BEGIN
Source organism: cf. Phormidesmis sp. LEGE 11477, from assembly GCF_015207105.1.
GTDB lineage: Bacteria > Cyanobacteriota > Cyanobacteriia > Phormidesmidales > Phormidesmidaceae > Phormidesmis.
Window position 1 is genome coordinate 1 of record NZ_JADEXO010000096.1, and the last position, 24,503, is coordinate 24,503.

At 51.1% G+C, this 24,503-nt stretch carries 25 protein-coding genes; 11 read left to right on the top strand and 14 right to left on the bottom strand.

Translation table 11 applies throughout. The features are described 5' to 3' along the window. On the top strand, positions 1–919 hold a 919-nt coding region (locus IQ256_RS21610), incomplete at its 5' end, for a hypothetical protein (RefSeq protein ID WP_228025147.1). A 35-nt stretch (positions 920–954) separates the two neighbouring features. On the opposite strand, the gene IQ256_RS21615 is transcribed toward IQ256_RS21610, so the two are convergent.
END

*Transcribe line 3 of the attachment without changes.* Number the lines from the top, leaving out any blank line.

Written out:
Window position 1 is genome coordinate 1 of record NZ_JADEXO010000096.1, and the last position, 24,503, is coordinate 24,503.